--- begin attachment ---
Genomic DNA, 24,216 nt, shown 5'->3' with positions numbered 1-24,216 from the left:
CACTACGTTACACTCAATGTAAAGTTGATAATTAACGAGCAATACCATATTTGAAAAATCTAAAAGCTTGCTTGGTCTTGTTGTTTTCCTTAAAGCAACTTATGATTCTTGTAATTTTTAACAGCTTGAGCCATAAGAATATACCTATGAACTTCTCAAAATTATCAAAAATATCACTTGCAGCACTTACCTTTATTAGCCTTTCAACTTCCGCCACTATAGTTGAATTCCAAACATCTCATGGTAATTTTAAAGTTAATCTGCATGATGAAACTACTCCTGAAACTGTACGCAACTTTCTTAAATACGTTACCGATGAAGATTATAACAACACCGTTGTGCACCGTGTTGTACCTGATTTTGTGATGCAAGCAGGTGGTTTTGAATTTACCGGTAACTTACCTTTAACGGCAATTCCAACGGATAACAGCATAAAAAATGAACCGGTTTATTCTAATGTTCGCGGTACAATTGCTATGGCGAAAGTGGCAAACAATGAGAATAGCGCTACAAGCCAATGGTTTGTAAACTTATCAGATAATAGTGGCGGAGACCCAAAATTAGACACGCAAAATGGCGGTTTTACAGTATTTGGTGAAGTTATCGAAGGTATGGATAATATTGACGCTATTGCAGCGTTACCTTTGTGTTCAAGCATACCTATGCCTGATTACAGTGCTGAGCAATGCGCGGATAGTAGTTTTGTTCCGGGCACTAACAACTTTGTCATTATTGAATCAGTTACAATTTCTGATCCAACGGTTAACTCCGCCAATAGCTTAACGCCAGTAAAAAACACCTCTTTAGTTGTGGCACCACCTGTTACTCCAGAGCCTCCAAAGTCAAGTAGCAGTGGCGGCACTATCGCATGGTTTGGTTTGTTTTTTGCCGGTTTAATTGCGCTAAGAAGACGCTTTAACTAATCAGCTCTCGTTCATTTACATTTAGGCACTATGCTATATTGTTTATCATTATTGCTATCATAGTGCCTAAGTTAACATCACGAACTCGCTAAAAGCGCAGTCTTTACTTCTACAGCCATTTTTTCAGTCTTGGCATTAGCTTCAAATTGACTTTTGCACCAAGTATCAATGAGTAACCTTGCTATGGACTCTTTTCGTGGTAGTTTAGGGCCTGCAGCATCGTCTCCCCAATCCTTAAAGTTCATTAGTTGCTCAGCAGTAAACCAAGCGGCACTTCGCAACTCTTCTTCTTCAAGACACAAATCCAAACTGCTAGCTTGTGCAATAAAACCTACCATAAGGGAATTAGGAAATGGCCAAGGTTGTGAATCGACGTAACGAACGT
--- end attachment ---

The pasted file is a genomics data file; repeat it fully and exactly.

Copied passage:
Genomic DNA, 24,216 nt, shown 5'->3' with positions numbered 1-24,216 from the left:
CACTACGTTACACTCAATGTAAAGTTGATAATTAACGAGCAATACCATATTTGAAAAATCTAAAAGCTTGCTTGGTCTTGTTGTTTTCCTTAAAGCAACTTATGATTCTTGTAATTTTTAACAGCTTGAGCCATAAGAATATACCTATGAACTTCTCAAAATTATCAAAAATATCACTTGCAGCACTTACCTTTATTAGCCTTTCAACTTCCGCCACTATAGTTGAATTCCAAACATCTCATGGTAATTTTAAAGTTAATCTGCATGATGAAACTACTCCTGAAACTGTACGCAACTTTCTTAAATACGTTACCGATGAAGATTATAACAACACCGTTGTGCACCGTGTTGTACCTGATTTTGTGATGCAAGCAGGTGGTTTTGAATTTACCGGTAACTTACCTTTAACGGCAATTCCAACGGATAACAGCATAAAAAATGAACCGGTTTATTCTAATGTTCGCGGTACAATTGCTATGGCGAAAGTGGCAAACAATGAGAATAGCGCTACAAGCCAATGGTTTGTAAACTTATCAGATAATAGTGGCGGAGACCCAAAATTAGACACGCAAAATGGCGGTTTTACAGTATTTGGTGAAGTTATCGAAGGTATGGATAATATTGACGCTATTGCAGCGTTACCTTTGTGTTCAAGCATACCTATGCCTGATTACAGTGCTGAGCAATGCGCGGATAGTAGTTTTGTTCCGGGCACTAACAACTTTGTCATTATTGAATCAGTTACAATTTCTGATCCAACGGTTAACTCCGCCAATAGCTTAACGCCAGTAAAAAACACCTCTTTAGTTGTGGCACCACCTGTTACTCCAGAGCCTCCAAAGTCAAGTAGCAGTGGCGGCACTATCGCATGGTTTGGTTTGTTTTTTGCCGGTTTAATTGCGCTAAGAAGACGCTTTAACTAATCAGCTCTCGTTCATTTACATTTAGGCACTATGCTATATTGTTTATCATTATTGCTATCATAGTGCCTAAGTTAACATCACGAACTCGCTAAAAGCGCAGTCTTTACTTCTACAGCCATTTTTTCAGTCTTGGCATTAGCTTCAAATTGACTTTTGCACCAAGTATCAATGAGTAACCTTGCTATGGACTCTTTTCGTGGTAGTTTAGGGCCTGCAGCATCGTCTCCCCAATCCTTAAAGTTCATTAGTTGCTCAGCAGTAAACCAAGCGGCACTTCGCAACTCTTCTTCTTCAAGACACAAATCCAAACTGCTAGCTTGTGCAATAAAACCTACCATAAGGGAATTAGGAAATGGCCAAGGTTGTGAATCGACGTAACGAACGT